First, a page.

Labour and poverty in rural Tanzania: Ujamaa and rural development in the United Republic of Tanzania.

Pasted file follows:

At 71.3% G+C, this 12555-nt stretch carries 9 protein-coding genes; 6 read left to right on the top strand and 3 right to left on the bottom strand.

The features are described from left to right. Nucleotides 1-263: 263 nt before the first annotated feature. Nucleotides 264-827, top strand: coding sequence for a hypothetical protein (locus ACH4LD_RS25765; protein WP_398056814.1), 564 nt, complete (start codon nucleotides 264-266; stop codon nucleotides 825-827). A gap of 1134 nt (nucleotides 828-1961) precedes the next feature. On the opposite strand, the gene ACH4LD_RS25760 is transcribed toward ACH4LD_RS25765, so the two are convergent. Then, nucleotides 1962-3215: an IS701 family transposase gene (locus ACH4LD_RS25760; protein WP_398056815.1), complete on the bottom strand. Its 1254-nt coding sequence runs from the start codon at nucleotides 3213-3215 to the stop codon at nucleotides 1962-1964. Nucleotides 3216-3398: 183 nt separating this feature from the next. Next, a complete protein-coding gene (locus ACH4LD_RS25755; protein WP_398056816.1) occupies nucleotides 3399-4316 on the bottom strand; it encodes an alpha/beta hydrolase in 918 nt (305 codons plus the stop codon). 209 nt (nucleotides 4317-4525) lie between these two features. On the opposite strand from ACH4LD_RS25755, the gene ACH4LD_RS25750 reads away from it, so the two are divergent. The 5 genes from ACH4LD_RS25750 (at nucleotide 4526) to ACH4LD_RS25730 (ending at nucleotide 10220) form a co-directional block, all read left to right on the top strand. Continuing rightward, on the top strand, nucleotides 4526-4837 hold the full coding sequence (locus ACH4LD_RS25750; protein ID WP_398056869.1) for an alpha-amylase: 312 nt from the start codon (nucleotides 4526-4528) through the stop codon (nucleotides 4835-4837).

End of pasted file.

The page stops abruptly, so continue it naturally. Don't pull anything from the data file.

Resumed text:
This study provides an up-to-date assessment of Tanzania's experience in rural development. The starting point of this study is the emphasis laid by the Arusha Declaration on agriculture as the basis of development. The analysis is based on the results of the Household and Village Survey of 600 households in 20 villages carried out by the International Labor Office (ILO) and the Department of Economics of Dar es Salaam University in 1980. The Arusha Declaration inaugurated an era of major agricultural policy interventions. 4 sets of policies-- villagization, communalization, the provision of social infrastructure, and the stimulation of agricultural output--were distinct in that the government's emphasis shifted from one to another over time. The policies were interrelated technically and politically; the concept of a Ujamaa village embraced all 4. The political concept, however, was the caught the imagination of outside observers. The Villagization Program was designed to promote growth and achieve equity, but experience suggests that these objectives have not been attained. an acute balance-of-payments problem has conditioned the performance of the economy and lack of foreign exchange has led to a reduction of essential imports. Industry runs at a very low capacity (20-30%), and the program of social services is subject to severe constraints, and public expenditure has been curtailed. The International Monetary Fund and the World Bank have asked for important structural changes, especially in the area of increasing incentives for agriculture producers and the devaluation of the currency to promote imports. The Tanzanian government has counteracted this by introducing its own program of structural adjustment to reform the economy without sacrificing existing distributional policies. Findings include the following: 1) political power in the villages is not strongly associated with overall inequalities, 2) the poor are not poor because they misuse their resources but because they have so few resources, 3) access to health and educational services is not related to poverty, and 4) communal output is substantially higher when remuneration is related to work. The authors recommend the taxation of livestock as an appropriate policy instrument to raise revenue for social services and to reduce income inequality as well-to-do households own 7 times the livestock that poorer households own.